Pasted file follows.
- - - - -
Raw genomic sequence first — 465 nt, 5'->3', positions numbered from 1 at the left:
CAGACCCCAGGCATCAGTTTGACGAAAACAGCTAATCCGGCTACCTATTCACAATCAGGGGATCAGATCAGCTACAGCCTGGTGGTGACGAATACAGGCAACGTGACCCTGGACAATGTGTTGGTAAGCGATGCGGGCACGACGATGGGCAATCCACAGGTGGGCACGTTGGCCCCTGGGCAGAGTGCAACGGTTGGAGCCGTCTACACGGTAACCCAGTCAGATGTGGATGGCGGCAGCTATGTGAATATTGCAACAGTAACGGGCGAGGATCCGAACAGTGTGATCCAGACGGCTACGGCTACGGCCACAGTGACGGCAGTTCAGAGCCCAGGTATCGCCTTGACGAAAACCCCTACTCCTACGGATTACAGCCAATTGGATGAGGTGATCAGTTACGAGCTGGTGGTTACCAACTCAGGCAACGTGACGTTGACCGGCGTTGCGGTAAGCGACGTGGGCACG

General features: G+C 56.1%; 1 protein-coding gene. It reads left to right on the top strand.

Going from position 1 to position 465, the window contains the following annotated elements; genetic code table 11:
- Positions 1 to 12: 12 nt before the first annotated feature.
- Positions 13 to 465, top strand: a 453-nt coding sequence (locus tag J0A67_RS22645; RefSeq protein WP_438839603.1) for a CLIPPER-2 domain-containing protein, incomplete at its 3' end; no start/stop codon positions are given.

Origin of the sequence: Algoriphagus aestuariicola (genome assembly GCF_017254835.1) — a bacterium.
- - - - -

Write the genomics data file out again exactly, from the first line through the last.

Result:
Raw genomic sequence first — 465 nt, 5'->3', positions numbered from 1 at the left:
CAGACCCCAGGCATCAGTTTGACGAAAACAGCTAATCCGGCTACCTATTCACAATCAGGGGATCAGATCAGCTACAGCCTGGTGGTGACGAATACAGGCAACGTGACCCTGGACAATGTGTTGGTAAGCGATGCGGGCACGACGATGGGCAATCCACAGGTGGGCACGTTGGCCCCTGGGCAGAGTGCAACGGTTGGAGCCGTCTACACGGTAACCCAGTCAGATGTGGATGGCGGCAGCTATGTGAATATTGCAACAGTAACGGGCGAGGATCCGAACAGTGTGATCCAGACGGCTACGGCTACGGCCACAGTGACGGCAGTTCAGAGCCCAGGTATCGCCTTGACGAAAACCCCTACTCCTACGGATTACAGCCAATTGGATGAGGTGATCAGTTACGAGCTGGTGGTTACCAACTCAGGCAACGTGACGTTGACCGGCGTTGCGGTAAGCGACGTGGGCACG

General features: G+C 56.1%; 1 protein-coding gene. It reads left to right on the top strand.

Going from position 1 to position 465, the window contains the following annotated elements; genetic code table 11:
- Positions 1 to 12: 12 nt before the first annotated feature.
- Positions 13 to 465, top strand: a 453-nt coding sequence (locus tag J0A67_RS22645; RefSeq protein WP_438839603.1) for a CLIPPER-2 domain-containing protein, incomplete at its 3' end; no start/stop codon positions are given.

Origin of the sequence: Algoriphagus aestuariicola (genome assembly GCF_017254835.1) — a bacterium.